When you deploy an upgrade, you’re likely to encounter challenges. Consider the following to streamline your deployment: 

  • Training: Ensure your security team and end users have ample training on new solutions and processes. They can only leverage modern technology if they know how it works. 
  • Building proficiency: While training provides the basics, your team should be able to navigate security deployment upgrades as part of their workflow. It should be second nature, which means they need to build proficiency. You can achieve this goal through testing end exercises centered around the practical use of the new additions. 
  • Developing policies and procedures: Your existing policies and procedures may become obsolete as you deploy your security upgrades. Having a current and relevant security policy outlining acceptable practices is essential. Make it easy for people to adhere to your policies and procedures by keeping them reasonable, auditable, enforceable and measurable. 
  • Budgeting: Sticking to a budget can be challenging when you require advanced capabilities. Ensure you create an accurate budget that includes any licensing fees for integrating new technology.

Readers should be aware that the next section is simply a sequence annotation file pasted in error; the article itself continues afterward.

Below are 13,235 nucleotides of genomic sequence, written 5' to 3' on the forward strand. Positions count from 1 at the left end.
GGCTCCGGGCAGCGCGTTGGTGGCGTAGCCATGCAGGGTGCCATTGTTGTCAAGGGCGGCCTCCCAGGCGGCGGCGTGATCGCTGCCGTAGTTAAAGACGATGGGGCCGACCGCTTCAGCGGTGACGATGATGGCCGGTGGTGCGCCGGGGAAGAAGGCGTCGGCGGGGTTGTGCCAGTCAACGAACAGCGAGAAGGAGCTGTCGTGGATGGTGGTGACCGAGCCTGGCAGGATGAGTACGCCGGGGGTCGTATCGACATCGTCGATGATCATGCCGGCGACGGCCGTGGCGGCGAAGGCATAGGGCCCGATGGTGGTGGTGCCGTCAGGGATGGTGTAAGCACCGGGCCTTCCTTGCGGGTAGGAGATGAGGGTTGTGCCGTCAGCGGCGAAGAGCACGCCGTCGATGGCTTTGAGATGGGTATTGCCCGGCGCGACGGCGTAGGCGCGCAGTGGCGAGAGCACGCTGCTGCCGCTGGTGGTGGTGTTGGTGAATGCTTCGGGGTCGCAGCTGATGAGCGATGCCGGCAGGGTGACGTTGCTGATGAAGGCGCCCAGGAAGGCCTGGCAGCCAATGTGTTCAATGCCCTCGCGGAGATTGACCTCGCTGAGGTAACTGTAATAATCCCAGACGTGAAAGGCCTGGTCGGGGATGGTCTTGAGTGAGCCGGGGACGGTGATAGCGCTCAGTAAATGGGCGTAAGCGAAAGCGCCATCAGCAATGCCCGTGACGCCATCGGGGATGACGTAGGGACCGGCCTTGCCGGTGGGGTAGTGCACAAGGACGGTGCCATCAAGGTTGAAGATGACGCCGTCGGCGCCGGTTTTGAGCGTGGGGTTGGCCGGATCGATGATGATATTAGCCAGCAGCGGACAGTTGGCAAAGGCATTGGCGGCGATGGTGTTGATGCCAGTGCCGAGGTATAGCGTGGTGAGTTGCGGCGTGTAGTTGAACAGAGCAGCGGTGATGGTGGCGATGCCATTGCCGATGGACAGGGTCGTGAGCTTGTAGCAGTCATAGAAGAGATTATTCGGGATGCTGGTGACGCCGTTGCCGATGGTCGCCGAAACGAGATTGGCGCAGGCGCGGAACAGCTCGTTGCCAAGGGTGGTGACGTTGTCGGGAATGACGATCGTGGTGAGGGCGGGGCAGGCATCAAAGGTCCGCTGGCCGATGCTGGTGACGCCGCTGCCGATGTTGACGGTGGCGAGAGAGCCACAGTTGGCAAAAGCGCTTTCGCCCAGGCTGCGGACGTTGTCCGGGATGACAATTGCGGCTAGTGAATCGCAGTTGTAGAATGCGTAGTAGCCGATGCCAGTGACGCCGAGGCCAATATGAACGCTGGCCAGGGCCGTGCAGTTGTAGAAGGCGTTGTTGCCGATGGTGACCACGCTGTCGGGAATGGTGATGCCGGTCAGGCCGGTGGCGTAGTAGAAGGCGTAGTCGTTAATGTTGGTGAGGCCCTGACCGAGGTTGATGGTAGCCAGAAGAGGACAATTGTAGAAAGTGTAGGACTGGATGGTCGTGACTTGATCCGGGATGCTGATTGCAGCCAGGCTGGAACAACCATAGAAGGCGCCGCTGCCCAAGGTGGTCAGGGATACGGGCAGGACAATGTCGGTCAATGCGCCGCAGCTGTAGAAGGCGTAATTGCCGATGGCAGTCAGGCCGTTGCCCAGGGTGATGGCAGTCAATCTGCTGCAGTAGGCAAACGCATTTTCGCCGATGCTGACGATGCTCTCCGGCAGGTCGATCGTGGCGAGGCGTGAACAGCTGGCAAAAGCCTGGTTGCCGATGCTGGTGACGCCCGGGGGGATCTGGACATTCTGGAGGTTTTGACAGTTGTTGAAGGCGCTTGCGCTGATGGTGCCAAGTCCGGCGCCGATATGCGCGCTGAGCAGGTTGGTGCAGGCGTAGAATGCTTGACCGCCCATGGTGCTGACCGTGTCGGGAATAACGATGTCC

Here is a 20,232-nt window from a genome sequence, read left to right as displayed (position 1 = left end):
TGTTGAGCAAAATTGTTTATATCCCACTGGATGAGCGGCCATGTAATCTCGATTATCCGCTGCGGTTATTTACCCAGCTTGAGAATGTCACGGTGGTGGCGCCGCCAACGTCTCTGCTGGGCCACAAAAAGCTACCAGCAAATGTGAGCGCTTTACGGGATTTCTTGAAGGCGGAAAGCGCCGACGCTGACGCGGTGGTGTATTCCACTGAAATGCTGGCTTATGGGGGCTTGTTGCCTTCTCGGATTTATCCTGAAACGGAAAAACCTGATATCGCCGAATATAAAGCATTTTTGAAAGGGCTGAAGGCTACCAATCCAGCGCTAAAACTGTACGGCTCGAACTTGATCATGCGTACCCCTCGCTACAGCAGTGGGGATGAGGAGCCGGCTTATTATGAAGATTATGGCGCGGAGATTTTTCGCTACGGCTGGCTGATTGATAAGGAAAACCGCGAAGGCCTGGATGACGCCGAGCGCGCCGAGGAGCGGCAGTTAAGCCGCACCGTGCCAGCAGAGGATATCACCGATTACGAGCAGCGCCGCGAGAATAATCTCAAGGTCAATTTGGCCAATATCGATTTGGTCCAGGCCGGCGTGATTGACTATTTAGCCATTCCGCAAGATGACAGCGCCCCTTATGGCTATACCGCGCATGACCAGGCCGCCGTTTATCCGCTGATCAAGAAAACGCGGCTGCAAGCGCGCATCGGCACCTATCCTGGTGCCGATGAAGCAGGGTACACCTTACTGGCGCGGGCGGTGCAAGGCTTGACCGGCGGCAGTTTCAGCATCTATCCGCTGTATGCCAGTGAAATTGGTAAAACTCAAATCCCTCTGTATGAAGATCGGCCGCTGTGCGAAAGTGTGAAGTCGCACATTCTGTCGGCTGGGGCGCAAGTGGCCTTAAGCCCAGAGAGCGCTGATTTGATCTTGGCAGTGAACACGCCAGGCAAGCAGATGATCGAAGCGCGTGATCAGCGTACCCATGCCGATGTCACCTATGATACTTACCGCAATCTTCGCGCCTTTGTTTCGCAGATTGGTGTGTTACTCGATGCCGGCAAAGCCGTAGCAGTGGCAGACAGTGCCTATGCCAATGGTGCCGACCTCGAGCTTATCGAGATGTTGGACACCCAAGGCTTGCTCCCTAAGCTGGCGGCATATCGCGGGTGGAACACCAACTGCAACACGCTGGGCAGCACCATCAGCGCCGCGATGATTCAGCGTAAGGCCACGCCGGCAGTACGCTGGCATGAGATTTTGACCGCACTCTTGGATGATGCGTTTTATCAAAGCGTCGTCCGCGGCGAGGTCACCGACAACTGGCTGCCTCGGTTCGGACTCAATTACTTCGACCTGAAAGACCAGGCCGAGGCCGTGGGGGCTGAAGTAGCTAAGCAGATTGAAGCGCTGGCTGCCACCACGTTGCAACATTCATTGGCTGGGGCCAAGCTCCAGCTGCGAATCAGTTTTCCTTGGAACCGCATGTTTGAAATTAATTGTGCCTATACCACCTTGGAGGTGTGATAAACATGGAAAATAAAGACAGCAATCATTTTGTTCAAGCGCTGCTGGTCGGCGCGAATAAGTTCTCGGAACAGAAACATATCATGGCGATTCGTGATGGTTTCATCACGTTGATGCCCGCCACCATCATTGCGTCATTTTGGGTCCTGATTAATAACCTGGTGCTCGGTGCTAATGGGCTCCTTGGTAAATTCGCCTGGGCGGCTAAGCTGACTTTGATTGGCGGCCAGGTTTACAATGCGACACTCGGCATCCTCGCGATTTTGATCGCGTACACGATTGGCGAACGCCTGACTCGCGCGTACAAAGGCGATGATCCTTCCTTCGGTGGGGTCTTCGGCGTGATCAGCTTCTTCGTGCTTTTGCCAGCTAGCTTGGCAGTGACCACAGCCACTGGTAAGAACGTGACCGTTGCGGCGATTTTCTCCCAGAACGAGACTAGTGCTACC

• Maintaining legacy systems: Downtime is a significant challenge when modernizing your security systems. By leveraging robust hybrid data storage solutions like BCD Harmonize Bridge, powered by Tiger Technologies, you can address this obstacle. This solution provides seamless cloud storage and services management while maintaining legacy applications and workflows to minimize downtime. 

Upgrade Your Legacy Systems with BCD's Modernized Storage Solutions

Upgrade Your Legacy Systems with BCD’s Modernized Storage Solutions

Upgrading your security to incorporate modern solutions has significant benefits, including service centralization, automation and consolidated visibility. Threats continue to evolve, making agile systems and continuous assessment essential. A proactive posture reduces risk across your organization and keeps you ahead in a rapidly changing landscape. 

Our BCD experts are here to create and maintain a modern security solution aligned with current threats. Our solutions can transform your security and data storage. The Harmonize RMM plug-in lets you connect every security element into a centralized hub, monitoring cameras, available storage, server temperatures and more. BDC Harmonize Bridge can create a hybrid security environment, leveraging modern and legacy systems for a frictionless transition. Contact us to learn more or schedule a demo and experience our solutions firsthand.